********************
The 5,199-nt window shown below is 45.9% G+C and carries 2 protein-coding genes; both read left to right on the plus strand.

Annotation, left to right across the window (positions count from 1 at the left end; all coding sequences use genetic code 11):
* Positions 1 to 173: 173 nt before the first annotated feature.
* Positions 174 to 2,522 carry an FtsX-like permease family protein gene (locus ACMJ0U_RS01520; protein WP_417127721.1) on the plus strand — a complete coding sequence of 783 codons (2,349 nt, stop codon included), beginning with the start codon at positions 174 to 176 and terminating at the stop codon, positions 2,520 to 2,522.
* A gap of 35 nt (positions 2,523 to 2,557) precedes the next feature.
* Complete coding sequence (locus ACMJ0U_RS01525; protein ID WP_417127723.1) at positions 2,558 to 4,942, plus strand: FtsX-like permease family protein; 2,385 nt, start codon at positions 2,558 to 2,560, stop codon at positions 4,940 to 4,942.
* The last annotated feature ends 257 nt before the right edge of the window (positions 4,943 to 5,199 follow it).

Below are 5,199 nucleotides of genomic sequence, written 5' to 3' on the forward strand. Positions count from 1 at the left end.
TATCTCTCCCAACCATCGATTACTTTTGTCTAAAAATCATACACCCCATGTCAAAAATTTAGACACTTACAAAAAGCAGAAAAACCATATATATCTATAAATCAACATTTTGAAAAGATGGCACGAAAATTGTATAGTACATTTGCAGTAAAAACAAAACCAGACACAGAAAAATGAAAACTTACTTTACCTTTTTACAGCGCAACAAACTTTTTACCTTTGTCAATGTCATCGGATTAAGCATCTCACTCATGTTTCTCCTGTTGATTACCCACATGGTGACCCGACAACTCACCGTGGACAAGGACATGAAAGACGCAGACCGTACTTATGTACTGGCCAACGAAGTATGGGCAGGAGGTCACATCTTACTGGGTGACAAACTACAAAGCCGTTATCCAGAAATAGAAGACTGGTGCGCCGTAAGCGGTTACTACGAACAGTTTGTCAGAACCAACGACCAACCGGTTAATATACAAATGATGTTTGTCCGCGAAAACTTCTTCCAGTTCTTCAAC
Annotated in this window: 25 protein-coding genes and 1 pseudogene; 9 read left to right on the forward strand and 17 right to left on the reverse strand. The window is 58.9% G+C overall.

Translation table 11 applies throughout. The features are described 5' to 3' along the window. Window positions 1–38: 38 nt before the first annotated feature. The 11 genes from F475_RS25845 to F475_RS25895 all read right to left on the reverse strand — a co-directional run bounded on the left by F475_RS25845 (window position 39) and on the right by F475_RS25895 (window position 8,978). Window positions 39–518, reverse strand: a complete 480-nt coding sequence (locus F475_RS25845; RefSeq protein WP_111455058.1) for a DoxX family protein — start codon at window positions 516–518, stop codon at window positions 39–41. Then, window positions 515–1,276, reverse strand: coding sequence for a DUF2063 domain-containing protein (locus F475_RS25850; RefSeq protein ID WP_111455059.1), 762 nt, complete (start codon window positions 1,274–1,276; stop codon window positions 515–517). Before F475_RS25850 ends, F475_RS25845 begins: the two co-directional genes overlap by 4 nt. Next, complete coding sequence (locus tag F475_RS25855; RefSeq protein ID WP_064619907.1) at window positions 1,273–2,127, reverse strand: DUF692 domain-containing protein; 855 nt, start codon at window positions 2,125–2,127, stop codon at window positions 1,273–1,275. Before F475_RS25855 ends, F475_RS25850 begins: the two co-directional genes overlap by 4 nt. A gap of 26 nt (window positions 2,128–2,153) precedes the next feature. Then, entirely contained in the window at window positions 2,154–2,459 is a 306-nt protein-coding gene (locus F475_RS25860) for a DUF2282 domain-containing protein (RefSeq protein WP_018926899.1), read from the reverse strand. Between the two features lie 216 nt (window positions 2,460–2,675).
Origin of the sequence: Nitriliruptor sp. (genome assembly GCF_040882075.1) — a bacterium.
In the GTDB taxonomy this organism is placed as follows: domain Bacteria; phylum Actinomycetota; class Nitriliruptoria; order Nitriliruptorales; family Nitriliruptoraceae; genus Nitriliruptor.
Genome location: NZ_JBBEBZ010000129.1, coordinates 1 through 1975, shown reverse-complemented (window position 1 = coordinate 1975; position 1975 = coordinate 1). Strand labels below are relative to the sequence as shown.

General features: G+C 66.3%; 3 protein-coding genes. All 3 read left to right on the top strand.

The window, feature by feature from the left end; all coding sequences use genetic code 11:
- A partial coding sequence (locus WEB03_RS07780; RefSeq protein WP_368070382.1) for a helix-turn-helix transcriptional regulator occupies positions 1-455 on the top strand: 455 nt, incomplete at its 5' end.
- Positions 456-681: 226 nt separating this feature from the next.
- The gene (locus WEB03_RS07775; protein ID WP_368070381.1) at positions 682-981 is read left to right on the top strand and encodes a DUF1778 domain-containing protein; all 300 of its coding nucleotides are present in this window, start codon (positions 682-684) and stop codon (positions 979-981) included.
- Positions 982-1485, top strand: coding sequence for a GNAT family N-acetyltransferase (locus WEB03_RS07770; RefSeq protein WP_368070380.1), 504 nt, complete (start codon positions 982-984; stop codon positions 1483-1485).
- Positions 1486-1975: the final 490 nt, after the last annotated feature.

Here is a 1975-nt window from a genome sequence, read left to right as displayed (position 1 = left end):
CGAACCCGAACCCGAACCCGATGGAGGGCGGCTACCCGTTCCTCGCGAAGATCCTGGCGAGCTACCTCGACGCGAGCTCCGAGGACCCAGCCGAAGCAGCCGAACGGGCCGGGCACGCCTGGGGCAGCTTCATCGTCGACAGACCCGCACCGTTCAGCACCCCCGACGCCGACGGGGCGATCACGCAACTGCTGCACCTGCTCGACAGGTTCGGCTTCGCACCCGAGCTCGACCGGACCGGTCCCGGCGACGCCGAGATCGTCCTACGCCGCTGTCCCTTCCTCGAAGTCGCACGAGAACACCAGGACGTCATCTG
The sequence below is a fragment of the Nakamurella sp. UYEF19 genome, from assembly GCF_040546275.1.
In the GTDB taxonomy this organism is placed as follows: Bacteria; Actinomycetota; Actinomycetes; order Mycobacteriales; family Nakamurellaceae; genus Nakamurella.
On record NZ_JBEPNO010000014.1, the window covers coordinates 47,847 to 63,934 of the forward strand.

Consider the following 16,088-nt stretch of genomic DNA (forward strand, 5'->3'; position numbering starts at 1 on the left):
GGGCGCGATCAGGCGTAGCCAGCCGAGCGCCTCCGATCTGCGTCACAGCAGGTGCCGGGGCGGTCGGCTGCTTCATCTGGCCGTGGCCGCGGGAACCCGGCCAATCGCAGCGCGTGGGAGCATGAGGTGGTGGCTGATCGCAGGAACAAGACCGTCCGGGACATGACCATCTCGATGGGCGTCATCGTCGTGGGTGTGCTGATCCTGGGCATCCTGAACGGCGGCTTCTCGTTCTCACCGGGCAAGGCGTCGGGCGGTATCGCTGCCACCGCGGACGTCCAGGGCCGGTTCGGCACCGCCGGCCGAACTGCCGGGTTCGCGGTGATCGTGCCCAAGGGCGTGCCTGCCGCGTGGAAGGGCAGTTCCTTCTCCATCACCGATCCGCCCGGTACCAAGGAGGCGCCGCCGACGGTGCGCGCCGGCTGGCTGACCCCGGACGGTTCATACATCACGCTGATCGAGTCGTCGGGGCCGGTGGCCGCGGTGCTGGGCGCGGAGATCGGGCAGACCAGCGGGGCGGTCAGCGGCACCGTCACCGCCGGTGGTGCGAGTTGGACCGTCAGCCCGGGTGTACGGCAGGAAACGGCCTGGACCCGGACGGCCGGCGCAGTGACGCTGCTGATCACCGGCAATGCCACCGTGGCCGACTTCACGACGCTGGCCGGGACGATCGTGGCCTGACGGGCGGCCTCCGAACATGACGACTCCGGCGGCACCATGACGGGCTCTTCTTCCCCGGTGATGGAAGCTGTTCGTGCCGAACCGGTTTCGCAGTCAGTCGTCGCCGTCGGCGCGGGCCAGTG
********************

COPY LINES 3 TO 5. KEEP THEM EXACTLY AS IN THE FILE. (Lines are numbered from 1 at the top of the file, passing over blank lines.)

* Positions 1 to 173: 173 nt before the first annotated feature.
* Positions 174 to 2,522 carry an FtsX-like permease family protein gene (locus ACMJ0U_RS01520; protein WP_417127721.1) on the plus strand — a complete coding sequence of 783 codons (2,349 nt, stop codon included), beginning with the start codon at positions 174 to 176 and terminating at the stop codon, positions 2,520 to 2,522.
* A gap of 35 nt (positions 2,523 to 2,557) precedes the next feature.